“Miracle of Birth Occurs for 83 Billionth Time” – The Onion, 3/3/99
Merriam-Webster tenders the following three definitions of the word miracle: 1) an extraordinary event manifesting divine intervention in human affairs; 2) an extremely outstanding or unusual event, thing, or accomplishment; 3) a divinely natural phenomenon experienced humanly as the fulfillment of spiritual law.
It is only possible for an event to be proven miraculous using definition #2, yet I perpetually hear people pull the word out of their ass to describe such mundane and wholly believable events as coming from behind to win a football game, nabbing the last jelly donut from the lunch room, staying sober for 24 hours, and of course, having a baby. This is linguistic abuse, pure and simple. The word miracle has a very tenuous definition to begin with, but at this point it has been rendered utterly meaningless. Stop using it. Strike it from your vocabulary right now. If I can get through the next seven days without hearing anyone infusing daily affairs with the implication of divine intervention, I will consider it a true miracle.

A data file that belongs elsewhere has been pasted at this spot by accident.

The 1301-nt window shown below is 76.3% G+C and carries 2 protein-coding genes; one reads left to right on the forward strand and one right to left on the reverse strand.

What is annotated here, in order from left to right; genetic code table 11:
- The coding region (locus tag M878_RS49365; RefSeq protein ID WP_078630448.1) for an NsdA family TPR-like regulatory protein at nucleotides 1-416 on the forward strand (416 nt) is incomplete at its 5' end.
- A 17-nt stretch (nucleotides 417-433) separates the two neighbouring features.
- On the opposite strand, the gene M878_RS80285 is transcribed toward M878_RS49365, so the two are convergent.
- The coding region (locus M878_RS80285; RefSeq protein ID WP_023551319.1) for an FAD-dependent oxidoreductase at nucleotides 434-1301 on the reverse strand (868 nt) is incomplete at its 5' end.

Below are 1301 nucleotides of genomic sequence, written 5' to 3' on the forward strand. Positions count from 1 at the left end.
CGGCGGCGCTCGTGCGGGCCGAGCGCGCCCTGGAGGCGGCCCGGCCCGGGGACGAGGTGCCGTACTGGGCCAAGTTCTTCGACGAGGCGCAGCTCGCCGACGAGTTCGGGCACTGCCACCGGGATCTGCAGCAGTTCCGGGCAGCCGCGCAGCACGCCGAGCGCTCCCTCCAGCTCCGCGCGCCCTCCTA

Chances are I won’t see such a miracle come to fruition. And while that is disappointing, it certainly does not rise to the level of a nightmare. This is another word that has been beaten, battered and bludgeoned to death. Think about the most frightening dream you’ve had that you can call to memory. Did it have anything to do with waiting on line for an hour at the DMV? Having your flight delayed for a few hours on Thanksgiving? Realizing you have a pimple on the day you have to give a presentation at work? If so, you have an extraordinarily boring subconscious mind. I suggest that you start taking some risks in your life, thereby increasing the odds of having an experience that may be considered truly nightmarish.
Here is an image worthy of inhabiting your nightmares:
That was the aftermath of the Chicago St. Valentine’s Day Massacre, February 14, 1929. I hope that you and your sweetheart are celebrating your love in a manner so grand that it would have humbled even Al Capone.